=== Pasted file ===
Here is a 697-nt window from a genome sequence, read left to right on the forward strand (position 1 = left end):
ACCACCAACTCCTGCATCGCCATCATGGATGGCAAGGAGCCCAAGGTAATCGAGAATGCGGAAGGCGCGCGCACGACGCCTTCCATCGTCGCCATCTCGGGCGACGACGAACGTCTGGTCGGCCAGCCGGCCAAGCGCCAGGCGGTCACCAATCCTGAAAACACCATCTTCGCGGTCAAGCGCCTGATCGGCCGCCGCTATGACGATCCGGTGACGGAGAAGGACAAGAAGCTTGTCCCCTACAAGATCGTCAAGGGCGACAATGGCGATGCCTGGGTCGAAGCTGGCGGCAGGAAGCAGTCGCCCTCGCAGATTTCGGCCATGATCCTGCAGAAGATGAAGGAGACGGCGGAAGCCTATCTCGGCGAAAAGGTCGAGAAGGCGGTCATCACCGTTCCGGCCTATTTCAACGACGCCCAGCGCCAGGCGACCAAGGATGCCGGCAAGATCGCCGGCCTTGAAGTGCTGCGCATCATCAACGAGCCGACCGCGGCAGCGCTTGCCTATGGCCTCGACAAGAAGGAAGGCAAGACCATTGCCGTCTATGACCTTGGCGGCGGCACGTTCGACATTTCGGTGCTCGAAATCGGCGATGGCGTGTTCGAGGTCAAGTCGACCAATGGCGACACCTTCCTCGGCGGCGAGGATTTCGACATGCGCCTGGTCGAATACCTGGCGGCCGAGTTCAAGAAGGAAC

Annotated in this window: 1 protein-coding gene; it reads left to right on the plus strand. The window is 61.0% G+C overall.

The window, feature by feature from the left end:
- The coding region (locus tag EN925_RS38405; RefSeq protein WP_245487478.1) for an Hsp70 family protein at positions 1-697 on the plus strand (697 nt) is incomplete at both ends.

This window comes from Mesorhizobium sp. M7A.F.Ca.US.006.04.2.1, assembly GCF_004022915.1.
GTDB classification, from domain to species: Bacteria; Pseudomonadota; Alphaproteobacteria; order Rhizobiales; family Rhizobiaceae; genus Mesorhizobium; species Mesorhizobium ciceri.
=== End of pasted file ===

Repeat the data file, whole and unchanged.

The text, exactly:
Here is a 697-nt window from a genome sequence, read left to right on the forward strand (position 1 = left end):
ACCACCAACTCCTGCATCGCCATCATGGATGGCAAGGAGCCCAAGGTAATCGAGAATGCGGAAGGCGCGCGCACGACGCCTTCCATCGTCGCCATCTCGGGCGACGACGAACGTCTGGTCGGCCAGCCGGCCAAGCGCCAGGCGGTCACCAATCCTGAAAACACCATCTTCGCGGTCAAGCGCCTGATCGGCCGCCGCTATGACGATCCGGTGACGGAGAAGGACAAGAAGCTTGTCCCCTACAAGATCGTCAAGGGCGACAATGGCGATGCCTGGGTCGAAGCTGGCGGCAGGAAGCAGTCGCCCTCGCAGATTTCGGCCATGATCCTGCAGAAGATGAAGGAGACGGCGGAAGCCTATCTCGGCGAAAAGGTCGAGAAGGCGGTCATCACCGTTCCGGCCTATTTCAACGACGCCCAGCGCCAGGCGACCAAGGATGCCGGCAAGATCGCCGGCCTTGAAGTGCTGCGCATCATCAACGAGCCGACCGCGGCAGCGCTTGCCTATGGCCTCGACAAGAAGGAAGGCAAGACCATTGCCGTCTATGACCTTGGCGGCGGCACGTTCGACATTTCGGTGCTCGAAATCGGCGATGGCGTGTTCGAGGTCAAGTCGACCAATGGCGACACCTTCCTCGGCGGCGAGGATTTCGACATGCGCCTGGTCGAATACCTGGCGGCCGAGTTCAAGAAGGAAC

Annotated in this window: 1 protein-coding gene; it reads left to right on the plus strand. The window is 61.0% G+C overall.

The window, feature by feature from the left end:
- The coding region (locus tag EN925_RS38405; RefSeq protein WP_245487478.1) for an Hsp70 family protein at positions 1-697 on the plus strand (697 nt) is incomplete at both ends.

This window comes from Mesorhizobium sp. M7A.F.Ca.US.006.04.2.1, assembly GCF_004022915.1.
GTDB classification, from domain to species: Bacteria; Pseudomonadota; Alphaproteobacteria; order Rhizobiales; family Rhizobiaceae; genus Mesorhizobium; species Mesorhizobium ciceri.